Earlier this year, in May, I saw the play I Wish You Love at the Penumbra Theatre in St. Paul. Written by Dominic Taylor, directed by Lou Bellamy, it portrays the very brief period—from November 1956 until December 1957—when Nat King Cole tried to make it on television.
Cole was by then an international jazz and pop star with many hits ("Nature Boy," "Mona Lisa," "Unforgettable," "Too Young," "The Christmas Song," to name a few), a family, and a mansion in an old-money white neighborhood in Los Angeles, where he had lived (when he wasn't on the road) since 1948. He had sold millions of records and earned millions of dollars for his label, Capitol.
But America wasn't ready for a black person with his own variety show, even if Mel Torme, Ella Fitzgerald, Sammy Davis Jr., and Tony Bennett showed up to perform. NBC funded it, then bounced it around the schedule. No national companies would sponsor it. "For 13 months," Cole later wrote, "I was the Jackie Robinson of television. After a trail-blazing year that shattered all the old bug-a-boos about Negroes on TV, I found myself standing there with the bat on my shoulder. The men who dictate what Americans see and hear didn't want to play ball."
Word-of-mouth about I Wish You Love was strong, and the entire month-long run sold out. From St. Paul, it traveled to the Kennedy Center in Washington, DC (the first Penumbra play ever to be performed there) and then to Hartford Stage in Connecticut. The Penumbra has found room in its late fall schedule to bring it back for another two weeks, from November 18-December 4. Between now and then, I plan to interview Dennis Spears, who played the lead.
I saw Spears briefly at the Dakota in March, after a Moore by Four performance (he's been part of that vocal group for years), and he told me a little about the play. It was not, he insisted, a musical (although there's a lot of music in it—20 songs, maybe a few too many IMHO). It was serious, he said. It dealt with heavy issues—racism, prejudice, violence. For Spears, this was the role of a lifetime, but it was also very hard. He was eager, he was proud, and he was worried about pulling it off.
I've seen Spears perform many times, as a vocalist and as an actor (he has been in several plays at the Penumbra over the years). As I watched I Wish You Love, it was fascinating to see him inhabit his character, working his body, face, and voice to look and sound like Cole. One DC reviewer complained that he (and the other actors who portrayed Cole's guitarist and bass player) weren't really playing their instruments. To quote: "It's very karoake." Mean and unfair. Spears sang every song, something few actors could do.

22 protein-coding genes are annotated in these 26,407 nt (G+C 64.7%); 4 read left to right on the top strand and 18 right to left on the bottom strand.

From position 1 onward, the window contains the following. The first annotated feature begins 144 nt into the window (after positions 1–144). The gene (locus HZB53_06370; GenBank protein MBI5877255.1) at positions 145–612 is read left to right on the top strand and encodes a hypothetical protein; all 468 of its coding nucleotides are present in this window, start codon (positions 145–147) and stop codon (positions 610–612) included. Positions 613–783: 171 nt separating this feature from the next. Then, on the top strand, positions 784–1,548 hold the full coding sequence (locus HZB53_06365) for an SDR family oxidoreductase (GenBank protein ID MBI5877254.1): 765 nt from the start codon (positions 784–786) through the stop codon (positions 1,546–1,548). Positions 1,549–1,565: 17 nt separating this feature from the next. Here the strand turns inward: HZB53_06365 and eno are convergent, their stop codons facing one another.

What I found especially riveting was how Spears gathered what Cole must have been feeling—growing disappointment, frustration, disbelief, and rage—slowly, bit by bit, insult by insult, until he seemed cloaked in darkness. His smile never lost any of its wattage, but it became less of a smile, more of a grimace. He was playing two parts at once, a public figure and a private man. Occasionally, he let the latter show through, and when it did, it glowed like lava.
Wanting to know more about Cole before speaking to Spears, I've just read Leslie Gourse's biography, Unforgettable: The Life and Mystique of Nat King Cole. It's an older book, first published in 1991, but a good one, tracing Cole's life from around age 4 until his death from lung cancer in 1965, when he was 45 years old.
Gourse writes with warmth, authority, and restraint. We learn that life on the road had its temptations, that the ladies loved Cole, that his first marriage ended in divorce and his second was troubled, but Gourse is not about digging up dirt, which is both quaint and refreshing. (She never names Gunilla Hutton, the young Swedish dancer with whom Cole was involved before he was hospitalized, though she does mention a "pretty, delicate-looking, soft-spoken, mild-mannered dancer.") The book paints a crisply detailed picture of Cole's rise to fame, the people he performed with, his life as an entertainer, and the songs he sang.
Gourse spends one short chapter, six pages, on the story of what she calls Cole's "chops-breaking ground-breaking on television." We glimpse the lava in just one anecdote. When a cosmetics company tells Cole that Negroes can't sell lipsticks, Cole says, "What do they think we use? Chalk? Congo paint? And what about corporations like the telephone company? A man sees a Negro on a television show. What's he going to do—call up the telephone company and tell them to take out the phone?"